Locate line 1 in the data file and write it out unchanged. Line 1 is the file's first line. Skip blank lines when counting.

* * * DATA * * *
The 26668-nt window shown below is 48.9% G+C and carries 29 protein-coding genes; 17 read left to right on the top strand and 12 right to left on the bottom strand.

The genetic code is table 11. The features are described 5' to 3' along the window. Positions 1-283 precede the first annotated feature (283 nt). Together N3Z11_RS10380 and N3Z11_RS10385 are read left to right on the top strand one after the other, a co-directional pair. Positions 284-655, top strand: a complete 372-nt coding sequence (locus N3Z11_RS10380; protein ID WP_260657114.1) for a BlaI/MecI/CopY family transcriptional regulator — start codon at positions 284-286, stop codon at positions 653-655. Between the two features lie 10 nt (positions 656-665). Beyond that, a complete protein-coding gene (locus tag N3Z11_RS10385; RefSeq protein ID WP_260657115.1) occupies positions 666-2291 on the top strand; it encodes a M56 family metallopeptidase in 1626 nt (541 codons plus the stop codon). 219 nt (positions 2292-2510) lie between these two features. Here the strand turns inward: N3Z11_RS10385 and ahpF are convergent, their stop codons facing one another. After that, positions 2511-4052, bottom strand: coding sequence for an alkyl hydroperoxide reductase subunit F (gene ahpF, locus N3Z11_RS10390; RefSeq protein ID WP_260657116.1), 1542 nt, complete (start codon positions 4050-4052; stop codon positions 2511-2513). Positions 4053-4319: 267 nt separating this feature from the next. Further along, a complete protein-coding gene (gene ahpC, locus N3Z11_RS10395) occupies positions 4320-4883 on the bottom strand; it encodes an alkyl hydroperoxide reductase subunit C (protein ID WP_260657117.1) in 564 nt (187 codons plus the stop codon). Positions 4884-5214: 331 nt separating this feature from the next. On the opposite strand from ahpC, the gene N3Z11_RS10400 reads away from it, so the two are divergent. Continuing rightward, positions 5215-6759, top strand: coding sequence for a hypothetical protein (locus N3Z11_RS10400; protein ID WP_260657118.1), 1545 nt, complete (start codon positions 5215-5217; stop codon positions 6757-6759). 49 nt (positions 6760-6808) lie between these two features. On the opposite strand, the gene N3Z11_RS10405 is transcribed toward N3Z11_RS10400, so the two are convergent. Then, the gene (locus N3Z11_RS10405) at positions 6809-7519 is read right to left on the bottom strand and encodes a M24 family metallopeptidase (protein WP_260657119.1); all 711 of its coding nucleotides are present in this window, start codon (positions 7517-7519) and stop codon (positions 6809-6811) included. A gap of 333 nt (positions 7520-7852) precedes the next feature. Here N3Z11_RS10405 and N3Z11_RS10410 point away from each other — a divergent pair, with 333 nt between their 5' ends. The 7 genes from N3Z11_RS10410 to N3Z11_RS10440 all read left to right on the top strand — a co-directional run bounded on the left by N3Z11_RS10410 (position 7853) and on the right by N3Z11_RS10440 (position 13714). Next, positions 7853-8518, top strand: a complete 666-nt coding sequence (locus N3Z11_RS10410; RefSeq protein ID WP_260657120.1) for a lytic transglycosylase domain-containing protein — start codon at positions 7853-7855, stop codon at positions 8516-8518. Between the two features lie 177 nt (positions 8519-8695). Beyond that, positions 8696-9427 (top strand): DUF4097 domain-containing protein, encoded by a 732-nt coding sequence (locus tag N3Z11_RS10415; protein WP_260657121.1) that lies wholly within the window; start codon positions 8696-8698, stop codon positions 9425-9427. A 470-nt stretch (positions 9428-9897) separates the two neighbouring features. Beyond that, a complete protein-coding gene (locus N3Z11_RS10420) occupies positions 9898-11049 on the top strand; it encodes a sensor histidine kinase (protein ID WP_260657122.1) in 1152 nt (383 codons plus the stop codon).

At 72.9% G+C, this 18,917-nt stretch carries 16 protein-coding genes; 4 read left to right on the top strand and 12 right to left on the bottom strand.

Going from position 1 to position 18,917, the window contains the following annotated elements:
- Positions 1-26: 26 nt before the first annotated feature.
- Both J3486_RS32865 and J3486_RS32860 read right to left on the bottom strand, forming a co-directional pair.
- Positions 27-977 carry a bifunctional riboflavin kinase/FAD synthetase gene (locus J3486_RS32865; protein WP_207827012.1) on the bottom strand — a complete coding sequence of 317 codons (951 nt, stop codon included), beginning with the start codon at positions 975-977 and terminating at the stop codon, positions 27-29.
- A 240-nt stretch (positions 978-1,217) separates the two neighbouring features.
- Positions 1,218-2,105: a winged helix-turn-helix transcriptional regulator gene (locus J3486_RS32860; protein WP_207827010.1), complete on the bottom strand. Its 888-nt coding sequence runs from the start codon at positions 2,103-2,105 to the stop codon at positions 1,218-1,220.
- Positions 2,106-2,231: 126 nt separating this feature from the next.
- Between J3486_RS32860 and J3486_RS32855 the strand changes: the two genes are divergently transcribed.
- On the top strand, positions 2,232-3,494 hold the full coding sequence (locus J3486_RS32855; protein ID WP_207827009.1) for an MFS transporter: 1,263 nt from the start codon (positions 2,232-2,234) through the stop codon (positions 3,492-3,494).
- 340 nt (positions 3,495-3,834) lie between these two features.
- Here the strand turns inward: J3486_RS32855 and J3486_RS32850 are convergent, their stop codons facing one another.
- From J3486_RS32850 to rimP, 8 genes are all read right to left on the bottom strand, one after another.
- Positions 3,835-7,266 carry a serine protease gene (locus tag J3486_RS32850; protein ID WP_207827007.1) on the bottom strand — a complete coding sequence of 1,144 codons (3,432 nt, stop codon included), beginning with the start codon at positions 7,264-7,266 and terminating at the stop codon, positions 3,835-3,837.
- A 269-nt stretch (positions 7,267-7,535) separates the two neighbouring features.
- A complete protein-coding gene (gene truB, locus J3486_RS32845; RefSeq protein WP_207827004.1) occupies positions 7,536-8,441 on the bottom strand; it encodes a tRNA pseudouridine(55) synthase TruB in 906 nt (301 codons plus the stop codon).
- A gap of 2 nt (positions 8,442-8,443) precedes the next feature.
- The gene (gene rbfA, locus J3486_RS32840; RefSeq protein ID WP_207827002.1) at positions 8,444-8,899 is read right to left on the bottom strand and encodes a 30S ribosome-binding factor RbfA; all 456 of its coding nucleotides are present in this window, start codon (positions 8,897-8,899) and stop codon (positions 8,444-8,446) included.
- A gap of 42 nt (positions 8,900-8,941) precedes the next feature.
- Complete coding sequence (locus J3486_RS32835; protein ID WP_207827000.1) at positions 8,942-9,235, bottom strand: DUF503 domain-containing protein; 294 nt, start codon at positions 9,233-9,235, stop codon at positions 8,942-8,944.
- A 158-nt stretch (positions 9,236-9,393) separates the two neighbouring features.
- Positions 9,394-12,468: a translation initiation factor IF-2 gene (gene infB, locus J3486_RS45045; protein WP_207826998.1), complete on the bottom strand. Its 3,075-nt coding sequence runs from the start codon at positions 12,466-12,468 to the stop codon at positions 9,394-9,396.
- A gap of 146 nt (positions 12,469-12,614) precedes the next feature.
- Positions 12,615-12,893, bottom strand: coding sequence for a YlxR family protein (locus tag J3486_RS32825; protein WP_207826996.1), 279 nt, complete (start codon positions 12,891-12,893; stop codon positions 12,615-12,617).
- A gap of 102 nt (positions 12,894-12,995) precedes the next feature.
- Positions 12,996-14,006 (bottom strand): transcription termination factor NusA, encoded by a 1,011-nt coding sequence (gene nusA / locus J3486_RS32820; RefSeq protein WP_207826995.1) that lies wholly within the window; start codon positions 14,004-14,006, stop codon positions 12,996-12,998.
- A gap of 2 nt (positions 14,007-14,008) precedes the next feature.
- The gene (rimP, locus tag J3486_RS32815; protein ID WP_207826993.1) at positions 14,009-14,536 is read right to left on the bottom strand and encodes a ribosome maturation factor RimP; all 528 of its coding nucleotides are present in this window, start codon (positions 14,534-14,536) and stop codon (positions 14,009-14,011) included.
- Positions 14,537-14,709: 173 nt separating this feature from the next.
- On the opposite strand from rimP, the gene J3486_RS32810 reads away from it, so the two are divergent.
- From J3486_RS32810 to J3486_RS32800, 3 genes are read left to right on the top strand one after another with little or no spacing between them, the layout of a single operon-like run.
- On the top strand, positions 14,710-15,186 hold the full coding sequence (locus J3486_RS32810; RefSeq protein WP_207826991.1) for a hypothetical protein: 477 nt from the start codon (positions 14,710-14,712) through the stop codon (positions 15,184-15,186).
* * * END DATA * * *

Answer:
The 26668-nt window shown below is 48.9% G+C and carries 29 protein-coding genes; 17 read left to right on the top strand and 12 right to left on the bottom strand.